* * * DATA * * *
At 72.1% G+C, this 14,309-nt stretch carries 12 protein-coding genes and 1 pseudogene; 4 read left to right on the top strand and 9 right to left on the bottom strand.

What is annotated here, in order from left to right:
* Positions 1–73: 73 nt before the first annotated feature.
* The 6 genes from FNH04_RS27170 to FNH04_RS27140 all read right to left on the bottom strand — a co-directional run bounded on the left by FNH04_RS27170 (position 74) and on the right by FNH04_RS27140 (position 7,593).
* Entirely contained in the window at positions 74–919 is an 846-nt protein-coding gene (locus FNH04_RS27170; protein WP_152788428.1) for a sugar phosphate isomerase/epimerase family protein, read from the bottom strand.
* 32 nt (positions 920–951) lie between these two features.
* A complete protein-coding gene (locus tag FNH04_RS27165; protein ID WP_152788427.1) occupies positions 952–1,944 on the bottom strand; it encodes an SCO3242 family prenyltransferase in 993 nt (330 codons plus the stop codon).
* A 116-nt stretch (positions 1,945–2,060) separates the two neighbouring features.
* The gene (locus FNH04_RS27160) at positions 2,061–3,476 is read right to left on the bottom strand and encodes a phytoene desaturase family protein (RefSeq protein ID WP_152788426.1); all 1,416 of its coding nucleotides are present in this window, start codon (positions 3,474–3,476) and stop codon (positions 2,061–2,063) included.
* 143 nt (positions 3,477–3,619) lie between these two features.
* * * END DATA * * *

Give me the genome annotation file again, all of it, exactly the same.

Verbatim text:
At 72.1% G+C, this 14,309-nt stretch carries 12 protein-coding genes and 1 pseudogene; 4 read left to right on the top strand and 9 right to left on the bottom strand.

What is annotated here, in order from left to right:
* Positions 1–73: 73 nt before the first annotated feature.
* The 6 genes from FNH04_RS27170 to FNH04_RS27140 all read right to left on the bottom strand — a co-directional run bounded on the left by FNH04_RS27170 (position 74) and on the right by FNH04_RS27140 (position 7,593).
* Entirely contained in the window at positions 74–919 is an 846-nt protein-coding gene (locus FNH04_RS27170; protein WP_152788428.1) for a sugar phosphate isomerase/epimerase family protein, read from the bottom strand.
* 32 nt (positions 920–951) lie between these two features.
* A complete protein-coding gene (locus tag FNH04_RS27165; protein ID WP_152788427.1) occupies positions 952–1,944 on the bottom strand; it encodes an SCO3242 family prenyltransferase in 993 nt (330 codons plus the stop codon).
* A 116-nt stretch (positions 1,945–2,060) separates the two neighbouring features.
* The gene (locus FNH04_RS27160) at positions 2,061–3,476 is read right to left on the bottom strand and encodes a phytoene desaturase family protein (RefSeq protein ID WP_152788426.1); all 1,416 of its coding nucleotides are present in this window, start codon (positions 3,474–3,476) and stop codon (positions 2,061–2,063) included.
* 143 nt (positions 3,477–3,619) lie between these two features.